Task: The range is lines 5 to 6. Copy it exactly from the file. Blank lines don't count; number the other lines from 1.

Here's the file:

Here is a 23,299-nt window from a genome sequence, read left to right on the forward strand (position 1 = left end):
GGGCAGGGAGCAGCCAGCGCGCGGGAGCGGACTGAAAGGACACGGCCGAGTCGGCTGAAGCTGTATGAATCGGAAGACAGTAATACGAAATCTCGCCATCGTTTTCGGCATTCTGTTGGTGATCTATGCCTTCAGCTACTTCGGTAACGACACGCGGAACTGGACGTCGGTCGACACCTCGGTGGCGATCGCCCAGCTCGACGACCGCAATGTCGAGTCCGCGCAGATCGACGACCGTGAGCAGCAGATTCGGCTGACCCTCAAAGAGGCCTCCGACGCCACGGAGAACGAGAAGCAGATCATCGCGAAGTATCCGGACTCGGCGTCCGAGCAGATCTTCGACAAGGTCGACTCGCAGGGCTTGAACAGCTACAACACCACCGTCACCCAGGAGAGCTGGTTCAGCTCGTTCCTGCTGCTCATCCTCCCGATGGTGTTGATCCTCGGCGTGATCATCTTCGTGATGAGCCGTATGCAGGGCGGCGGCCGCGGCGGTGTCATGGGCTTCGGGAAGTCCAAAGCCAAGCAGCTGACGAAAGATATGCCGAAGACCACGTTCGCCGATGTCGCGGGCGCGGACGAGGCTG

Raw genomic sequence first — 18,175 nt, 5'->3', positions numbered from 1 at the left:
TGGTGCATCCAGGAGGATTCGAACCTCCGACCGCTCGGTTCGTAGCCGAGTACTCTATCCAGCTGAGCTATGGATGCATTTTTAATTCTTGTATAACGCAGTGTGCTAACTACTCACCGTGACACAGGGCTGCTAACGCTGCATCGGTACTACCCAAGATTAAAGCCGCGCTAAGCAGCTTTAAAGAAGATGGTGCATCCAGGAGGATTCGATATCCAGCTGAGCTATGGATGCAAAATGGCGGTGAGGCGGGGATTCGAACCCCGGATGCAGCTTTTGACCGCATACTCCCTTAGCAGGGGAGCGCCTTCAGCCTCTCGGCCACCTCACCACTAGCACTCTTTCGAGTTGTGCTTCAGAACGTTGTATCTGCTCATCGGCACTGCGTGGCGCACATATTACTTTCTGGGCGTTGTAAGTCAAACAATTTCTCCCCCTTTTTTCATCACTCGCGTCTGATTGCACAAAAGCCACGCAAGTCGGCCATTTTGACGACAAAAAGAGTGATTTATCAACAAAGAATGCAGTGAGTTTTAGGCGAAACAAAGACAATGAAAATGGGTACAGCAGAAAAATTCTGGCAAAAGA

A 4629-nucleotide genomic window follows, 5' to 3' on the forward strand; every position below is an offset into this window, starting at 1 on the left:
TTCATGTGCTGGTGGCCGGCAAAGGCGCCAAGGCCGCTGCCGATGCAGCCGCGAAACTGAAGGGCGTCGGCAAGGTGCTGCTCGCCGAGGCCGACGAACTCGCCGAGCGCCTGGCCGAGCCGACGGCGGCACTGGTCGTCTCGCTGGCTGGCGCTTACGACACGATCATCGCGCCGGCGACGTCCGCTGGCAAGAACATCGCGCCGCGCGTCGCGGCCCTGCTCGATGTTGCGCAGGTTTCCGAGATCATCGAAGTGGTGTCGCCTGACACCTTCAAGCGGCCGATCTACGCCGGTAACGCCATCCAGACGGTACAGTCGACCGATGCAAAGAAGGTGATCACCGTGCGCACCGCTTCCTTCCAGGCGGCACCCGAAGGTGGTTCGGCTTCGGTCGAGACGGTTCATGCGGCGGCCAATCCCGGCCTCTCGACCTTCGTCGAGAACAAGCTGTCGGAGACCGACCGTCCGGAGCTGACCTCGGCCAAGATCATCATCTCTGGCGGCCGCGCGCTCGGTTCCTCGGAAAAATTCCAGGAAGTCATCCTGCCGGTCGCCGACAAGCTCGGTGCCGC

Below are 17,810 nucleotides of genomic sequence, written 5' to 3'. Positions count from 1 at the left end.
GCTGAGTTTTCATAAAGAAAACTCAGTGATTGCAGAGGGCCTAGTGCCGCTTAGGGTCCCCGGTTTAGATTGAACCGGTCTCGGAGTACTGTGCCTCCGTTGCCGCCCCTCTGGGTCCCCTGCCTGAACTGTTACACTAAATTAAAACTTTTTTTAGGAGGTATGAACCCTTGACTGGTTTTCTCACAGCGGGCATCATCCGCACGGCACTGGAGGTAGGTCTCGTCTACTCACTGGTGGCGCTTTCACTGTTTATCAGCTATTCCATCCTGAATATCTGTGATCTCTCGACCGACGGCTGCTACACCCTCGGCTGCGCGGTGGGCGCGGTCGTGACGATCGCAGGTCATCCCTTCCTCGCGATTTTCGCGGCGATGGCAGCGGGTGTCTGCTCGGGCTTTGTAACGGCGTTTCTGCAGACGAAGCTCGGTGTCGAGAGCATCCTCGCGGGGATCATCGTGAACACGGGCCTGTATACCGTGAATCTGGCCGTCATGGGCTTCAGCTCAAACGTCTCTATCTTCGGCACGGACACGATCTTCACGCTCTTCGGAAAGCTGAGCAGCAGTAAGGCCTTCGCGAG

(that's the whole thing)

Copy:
A 4629-nucleotide genomic window follows, 5' to 3' on the forward strand; every position below is an offset into this window, starting at 1 on the left:
TTCATGTGCTGGTGGCCGGCAAAGGCGCCAAGGCCGCTGCCGATGCAGCCGCGAAACTGAAGGGCGTCGGCAAGGTGCTGCTCGCCGAGGCCGACGAACTCGCCGAGCGCCTGGCCGAGCCGACGGCGGCACTGGTCGTCTCGCTGGCTGGCGCTTACGACACGATCATCGCGCCGGCGACGTCCGCTGGCAAGAACATCGCGCCGCGCGTCGCGGCCCTGCTCGATGTTGCGCAGGTTTCCGAGATCATCGAAGTGGTGTCGCCTGACACCTTCAAGCGGCCGATCTACGCCGGTAACGCCATCCAGACGGTACAGTCGACCGATGCAAAGAAGGTGATCACCGTGCGCACCGCTTCCTTCCAGGCGGCACCCGAAGGTGGTTCGGCTTCGGTCGAGACGGTTCATGCGGCGGCCAATCCCGGCCTCTCGACCTTCGTCGAGAACAAGCTGTCGGAGACCGACCGTCCGGAGCTGACCTCGGCCAAGATCATCATCTCTGGCGGCCGCGCGCTCGGTTCCTCGGAAAAATTCCAGGAAGTCATCCTGCCGGTCGCCGACAAGCTCGGTGCCGC